In the two months, there has been an escalation in Lumpy Skin Diseases (LSD), with 62,000 cases reported in five Northern Indian states. This has seen substantial financial losses across the dairy sector as milk production has dropped by more than 50% with animals infected. India has yet to report these diseases to WAHIS (World Health Organisation for Animal Health)
On my recent visit to India in March, I met with seven different regional vets across many of these impacted states. On each occasion, they stated that indigenous dairy cows were impacted by LSD, with almost no buffalo animals affected – many vets saying that most buffalo breeds have natural immunity. There has not been much research on comparing LSD’s impact on buffalo and milking cows – so much of this evidence is based on anecdotal evidence, and more research is needed.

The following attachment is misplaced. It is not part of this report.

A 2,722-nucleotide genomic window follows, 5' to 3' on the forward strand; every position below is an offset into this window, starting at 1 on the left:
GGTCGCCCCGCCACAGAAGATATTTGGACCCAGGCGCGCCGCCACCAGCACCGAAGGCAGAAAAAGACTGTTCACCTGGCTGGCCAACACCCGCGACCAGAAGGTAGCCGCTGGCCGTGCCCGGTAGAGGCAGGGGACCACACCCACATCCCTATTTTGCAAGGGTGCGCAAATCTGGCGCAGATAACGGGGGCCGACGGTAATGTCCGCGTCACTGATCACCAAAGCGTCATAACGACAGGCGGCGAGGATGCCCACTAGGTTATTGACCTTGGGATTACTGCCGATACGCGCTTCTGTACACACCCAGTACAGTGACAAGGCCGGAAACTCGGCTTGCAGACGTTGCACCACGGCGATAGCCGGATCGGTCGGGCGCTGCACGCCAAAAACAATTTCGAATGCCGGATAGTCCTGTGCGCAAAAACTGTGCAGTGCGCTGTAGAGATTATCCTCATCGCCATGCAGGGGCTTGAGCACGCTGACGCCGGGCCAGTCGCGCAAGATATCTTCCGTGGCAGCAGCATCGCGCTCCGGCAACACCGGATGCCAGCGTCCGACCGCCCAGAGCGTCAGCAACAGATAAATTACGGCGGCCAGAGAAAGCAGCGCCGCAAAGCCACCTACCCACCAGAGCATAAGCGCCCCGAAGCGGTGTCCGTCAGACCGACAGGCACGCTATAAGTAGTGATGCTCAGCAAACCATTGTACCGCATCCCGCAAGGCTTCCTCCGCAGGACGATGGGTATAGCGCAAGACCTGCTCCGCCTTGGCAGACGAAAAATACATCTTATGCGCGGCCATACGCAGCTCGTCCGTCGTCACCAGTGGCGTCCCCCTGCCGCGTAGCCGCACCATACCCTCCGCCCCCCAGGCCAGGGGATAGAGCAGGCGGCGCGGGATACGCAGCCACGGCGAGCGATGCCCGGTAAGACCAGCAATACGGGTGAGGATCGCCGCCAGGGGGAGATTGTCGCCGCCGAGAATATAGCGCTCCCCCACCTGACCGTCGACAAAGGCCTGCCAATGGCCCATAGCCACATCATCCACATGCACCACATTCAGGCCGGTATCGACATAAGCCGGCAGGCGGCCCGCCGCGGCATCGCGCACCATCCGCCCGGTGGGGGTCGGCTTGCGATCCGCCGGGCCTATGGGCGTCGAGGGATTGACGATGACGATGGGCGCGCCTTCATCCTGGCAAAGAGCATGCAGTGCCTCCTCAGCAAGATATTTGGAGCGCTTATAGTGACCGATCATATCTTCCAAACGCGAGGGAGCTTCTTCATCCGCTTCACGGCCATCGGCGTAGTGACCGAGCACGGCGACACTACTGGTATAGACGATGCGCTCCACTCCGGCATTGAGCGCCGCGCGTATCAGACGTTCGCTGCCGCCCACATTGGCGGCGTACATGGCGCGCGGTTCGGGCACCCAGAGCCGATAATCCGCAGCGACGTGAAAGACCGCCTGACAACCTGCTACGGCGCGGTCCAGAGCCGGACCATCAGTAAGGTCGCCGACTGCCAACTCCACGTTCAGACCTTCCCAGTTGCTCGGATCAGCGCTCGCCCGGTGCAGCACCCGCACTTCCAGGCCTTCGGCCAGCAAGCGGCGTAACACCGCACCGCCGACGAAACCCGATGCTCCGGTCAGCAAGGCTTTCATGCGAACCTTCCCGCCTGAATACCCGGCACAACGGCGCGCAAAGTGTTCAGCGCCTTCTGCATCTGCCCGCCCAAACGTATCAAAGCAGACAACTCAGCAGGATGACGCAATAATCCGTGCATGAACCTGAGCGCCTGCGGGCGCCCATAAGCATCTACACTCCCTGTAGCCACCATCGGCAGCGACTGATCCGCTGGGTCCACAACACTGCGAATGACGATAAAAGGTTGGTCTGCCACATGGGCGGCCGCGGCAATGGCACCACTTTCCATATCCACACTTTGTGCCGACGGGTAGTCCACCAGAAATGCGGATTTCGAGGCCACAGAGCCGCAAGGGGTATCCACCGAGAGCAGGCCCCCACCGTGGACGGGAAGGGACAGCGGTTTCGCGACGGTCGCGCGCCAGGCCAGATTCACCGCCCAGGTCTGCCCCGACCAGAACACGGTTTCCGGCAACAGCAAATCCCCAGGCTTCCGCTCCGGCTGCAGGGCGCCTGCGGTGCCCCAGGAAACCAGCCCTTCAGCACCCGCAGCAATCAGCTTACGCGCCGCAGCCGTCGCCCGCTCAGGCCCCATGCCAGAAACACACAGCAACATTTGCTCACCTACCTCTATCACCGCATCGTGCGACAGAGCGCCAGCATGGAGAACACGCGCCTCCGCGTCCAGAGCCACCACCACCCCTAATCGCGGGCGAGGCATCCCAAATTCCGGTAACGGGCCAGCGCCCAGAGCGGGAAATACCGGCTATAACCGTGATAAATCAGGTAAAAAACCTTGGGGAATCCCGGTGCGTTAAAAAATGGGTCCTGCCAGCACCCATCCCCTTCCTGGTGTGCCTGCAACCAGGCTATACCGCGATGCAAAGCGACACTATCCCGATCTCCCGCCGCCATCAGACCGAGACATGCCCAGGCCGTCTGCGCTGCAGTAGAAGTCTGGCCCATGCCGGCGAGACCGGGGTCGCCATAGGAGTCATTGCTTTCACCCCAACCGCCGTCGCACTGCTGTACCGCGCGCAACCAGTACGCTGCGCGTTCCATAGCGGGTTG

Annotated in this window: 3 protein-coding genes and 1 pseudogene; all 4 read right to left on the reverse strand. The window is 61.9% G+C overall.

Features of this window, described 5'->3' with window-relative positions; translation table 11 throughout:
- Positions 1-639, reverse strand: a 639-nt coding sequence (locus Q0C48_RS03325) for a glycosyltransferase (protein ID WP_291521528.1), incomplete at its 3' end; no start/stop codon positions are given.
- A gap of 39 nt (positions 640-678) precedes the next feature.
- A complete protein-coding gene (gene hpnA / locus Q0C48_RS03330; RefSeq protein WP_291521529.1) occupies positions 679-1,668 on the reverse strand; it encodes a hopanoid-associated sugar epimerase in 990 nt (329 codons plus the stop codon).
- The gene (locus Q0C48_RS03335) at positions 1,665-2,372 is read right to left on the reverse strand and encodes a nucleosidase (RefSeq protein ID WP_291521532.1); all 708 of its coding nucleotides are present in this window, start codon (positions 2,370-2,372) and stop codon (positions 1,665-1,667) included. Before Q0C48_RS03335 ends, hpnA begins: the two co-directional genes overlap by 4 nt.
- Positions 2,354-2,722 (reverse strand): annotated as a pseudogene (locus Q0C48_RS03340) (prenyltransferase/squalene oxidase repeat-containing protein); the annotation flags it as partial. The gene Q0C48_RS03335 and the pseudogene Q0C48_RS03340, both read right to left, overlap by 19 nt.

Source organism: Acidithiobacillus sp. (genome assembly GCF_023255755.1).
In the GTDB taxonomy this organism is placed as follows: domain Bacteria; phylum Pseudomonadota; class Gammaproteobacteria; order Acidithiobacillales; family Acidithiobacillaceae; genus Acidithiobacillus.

The milking herd comprises 200 million indigenous dairy cows and 110 million buffalo. Given the rate of LSD spread, this could see an increase in buffalo numbers over the next few years to address the disease problem and ensure milk supplies remain at required levels.
A bi-product of the Indian dairy industry is buffalo meat exports, which this year points to 1.2 million tonnes of buffalo meat exports and India will rank as number three in bovine exports globally. Should buffalo numbers increase, this would see a dramatic increase in global buffalo shipments, given that 100% of buffalo are slaughtered and exported (no dairy cows are slaughtered for religious reasons, only buffalo) – with no buffalo going domestic. I estimate a 10% increase in Indian buffalo numbers would see an additional 120,000 MT of buffalo shipped yearly. Simon Quilty